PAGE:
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Still a Gap

A new analysis finds that women are still less likely to win major research prizes than men, Nature News reports.

It adds that the gap has shrunk, but not closed. For the analysis, Lokman Meho from the American University of Beirut examined the recipients of 141 international research prizes between 2001 and 2020. As he reports in Quantitative Science Studies, he found an increase over time in female researchers' share of prestigious prizes, but that that share still lagged behind that of male researchers. For instance, women won 6 percent of prizes between 2001 and 2005 and then 19 percent between 2016 and 2020.

"We are moving in the right direction, although slowly," Meho tells Nature News.

Nature News adds that groups like the Royal Society UK, the American Geophysical Union, and others have taken measures to improve representation. But still, Hans Petter Graver, president of the Norwegian Academy of Science and Letters, which administers the Abel and Kavli prizes, tells it that the findings suggest such institutions need "to do more for diversity."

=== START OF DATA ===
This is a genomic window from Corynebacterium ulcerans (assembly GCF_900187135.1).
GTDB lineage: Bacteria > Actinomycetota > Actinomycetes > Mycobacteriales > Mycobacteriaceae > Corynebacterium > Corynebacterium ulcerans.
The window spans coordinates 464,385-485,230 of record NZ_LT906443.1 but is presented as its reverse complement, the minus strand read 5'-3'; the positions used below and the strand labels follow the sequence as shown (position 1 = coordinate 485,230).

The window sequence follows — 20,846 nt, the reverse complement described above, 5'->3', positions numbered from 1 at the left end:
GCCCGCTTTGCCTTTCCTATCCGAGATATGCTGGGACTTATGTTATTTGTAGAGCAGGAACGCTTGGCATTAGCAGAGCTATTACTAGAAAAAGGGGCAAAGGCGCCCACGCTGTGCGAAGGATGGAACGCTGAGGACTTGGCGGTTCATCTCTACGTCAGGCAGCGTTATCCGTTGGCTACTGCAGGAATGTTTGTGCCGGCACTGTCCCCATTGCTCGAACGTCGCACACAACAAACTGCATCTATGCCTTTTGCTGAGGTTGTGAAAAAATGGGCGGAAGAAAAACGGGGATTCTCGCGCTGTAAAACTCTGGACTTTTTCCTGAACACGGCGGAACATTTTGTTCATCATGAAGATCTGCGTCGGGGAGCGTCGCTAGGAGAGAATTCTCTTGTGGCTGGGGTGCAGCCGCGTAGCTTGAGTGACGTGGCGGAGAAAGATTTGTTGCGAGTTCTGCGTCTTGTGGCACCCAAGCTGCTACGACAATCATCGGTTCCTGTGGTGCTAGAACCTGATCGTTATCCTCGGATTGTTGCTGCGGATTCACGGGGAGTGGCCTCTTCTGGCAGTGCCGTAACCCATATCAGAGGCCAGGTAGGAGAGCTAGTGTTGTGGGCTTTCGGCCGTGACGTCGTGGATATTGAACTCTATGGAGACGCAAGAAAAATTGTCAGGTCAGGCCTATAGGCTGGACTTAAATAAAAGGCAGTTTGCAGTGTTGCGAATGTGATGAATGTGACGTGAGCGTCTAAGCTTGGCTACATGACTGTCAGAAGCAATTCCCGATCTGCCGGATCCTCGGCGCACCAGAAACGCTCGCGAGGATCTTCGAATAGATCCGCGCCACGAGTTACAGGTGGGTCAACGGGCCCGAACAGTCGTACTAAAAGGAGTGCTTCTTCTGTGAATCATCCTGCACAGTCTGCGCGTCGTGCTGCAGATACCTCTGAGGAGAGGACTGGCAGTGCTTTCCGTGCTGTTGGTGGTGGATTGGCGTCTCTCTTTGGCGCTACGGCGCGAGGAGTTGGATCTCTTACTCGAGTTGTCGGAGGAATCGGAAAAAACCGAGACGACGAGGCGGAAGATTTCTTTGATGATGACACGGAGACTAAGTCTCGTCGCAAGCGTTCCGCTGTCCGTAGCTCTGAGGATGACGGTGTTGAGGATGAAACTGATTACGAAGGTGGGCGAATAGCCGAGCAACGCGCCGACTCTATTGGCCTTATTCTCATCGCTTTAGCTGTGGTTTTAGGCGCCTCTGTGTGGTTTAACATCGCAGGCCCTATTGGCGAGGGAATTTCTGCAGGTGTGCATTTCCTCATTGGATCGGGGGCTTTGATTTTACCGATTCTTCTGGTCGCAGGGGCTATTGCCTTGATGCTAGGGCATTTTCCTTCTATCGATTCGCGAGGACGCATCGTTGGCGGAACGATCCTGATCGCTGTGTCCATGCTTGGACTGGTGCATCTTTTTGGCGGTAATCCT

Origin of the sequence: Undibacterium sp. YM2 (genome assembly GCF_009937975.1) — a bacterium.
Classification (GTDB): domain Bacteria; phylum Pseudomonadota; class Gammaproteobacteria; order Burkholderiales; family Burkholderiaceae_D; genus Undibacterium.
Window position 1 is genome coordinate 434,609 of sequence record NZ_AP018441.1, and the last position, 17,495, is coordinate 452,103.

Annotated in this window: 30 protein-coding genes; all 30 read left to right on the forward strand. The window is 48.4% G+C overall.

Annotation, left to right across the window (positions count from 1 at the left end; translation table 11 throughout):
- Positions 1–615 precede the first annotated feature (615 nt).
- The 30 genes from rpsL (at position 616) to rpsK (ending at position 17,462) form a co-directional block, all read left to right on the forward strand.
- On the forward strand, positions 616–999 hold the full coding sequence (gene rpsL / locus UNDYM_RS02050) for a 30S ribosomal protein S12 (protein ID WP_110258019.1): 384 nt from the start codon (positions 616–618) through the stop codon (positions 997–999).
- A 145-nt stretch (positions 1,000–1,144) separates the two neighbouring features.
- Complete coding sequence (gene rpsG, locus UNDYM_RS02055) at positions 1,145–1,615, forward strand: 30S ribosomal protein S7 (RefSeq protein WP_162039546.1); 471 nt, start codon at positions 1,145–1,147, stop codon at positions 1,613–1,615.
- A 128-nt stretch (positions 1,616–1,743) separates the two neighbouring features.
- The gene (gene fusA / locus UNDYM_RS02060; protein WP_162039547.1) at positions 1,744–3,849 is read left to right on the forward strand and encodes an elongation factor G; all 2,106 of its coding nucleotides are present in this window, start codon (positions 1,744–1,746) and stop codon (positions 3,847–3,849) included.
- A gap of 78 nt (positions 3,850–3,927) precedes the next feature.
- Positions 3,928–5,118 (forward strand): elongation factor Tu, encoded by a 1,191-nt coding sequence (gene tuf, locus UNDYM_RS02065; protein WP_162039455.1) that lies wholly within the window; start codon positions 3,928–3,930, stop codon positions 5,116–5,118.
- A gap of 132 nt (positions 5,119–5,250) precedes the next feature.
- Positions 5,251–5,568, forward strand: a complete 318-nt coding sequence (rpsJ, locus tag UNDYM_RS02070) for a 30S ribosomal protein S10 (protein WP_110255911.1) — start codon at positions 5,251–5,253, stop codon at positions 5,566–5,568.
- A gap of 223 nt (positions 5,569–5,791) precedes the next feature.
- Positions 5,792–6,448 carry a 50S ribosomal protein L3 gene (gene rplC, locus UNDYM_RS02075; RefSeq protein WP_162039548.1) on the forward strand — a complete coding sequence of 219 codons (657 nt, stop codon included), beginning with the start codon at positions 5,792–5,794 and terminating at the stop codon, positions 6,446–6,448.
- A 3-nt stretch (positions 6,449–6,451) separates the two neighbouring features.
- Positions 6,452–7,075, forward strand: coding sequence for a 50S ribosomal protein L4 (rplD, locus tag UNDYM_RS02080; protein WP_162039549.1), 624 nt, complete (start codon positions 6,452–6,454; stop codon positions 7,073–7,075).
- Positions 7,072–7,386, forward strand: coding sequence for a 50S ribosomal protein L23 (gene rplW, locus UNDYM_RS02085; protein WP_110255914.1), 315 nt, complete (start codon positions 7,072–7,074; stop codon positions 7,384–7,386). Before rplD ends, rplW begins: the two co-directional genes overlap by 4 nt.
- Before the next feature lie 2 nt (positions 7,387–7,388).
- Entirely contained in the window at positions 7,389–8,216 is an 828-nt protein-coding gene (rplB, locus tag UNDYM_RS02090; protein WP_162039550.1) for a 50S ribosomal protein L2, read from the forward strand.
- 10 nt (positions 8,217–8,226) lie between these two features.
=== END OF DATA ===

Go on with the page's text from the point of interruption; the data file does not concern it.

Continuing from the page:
The Scan

Positive Framing of Genetic Studies Can Spark Mistrust Among Underrepresented Groups

Researchers in Human Genetics and Genomics Advances report that how researchers describe genomic studies may alienate potential participants.

Small Study of Gene Editing to Treat Sickle Cell Disease

In a Novartis-sponsored study in the New England Journal of Medicine, researchers found that a CRISPR-Cas9-based treatment targeting promoters of genes encoding fetal hemoglobin could reduce disease symptoms.

Gut Microbiome Changes Appear in Infants Before They Develop Eczema, Study Finds

Researchers report in mSystems that infants experienced an enrichment in Clostridium sensu stricto 1 and Finegoldia and a depletion of Bacteroides before developing eczema.

Acute Myeloid Leukemia Treatment Specificity Enhanced With Stem Cell Editing

A study in Nature suggests epitope editing in donor stem cells prior to bone marrow transplants can stave off toxicity when targeting acute myeloid leukemia with immunotherapy.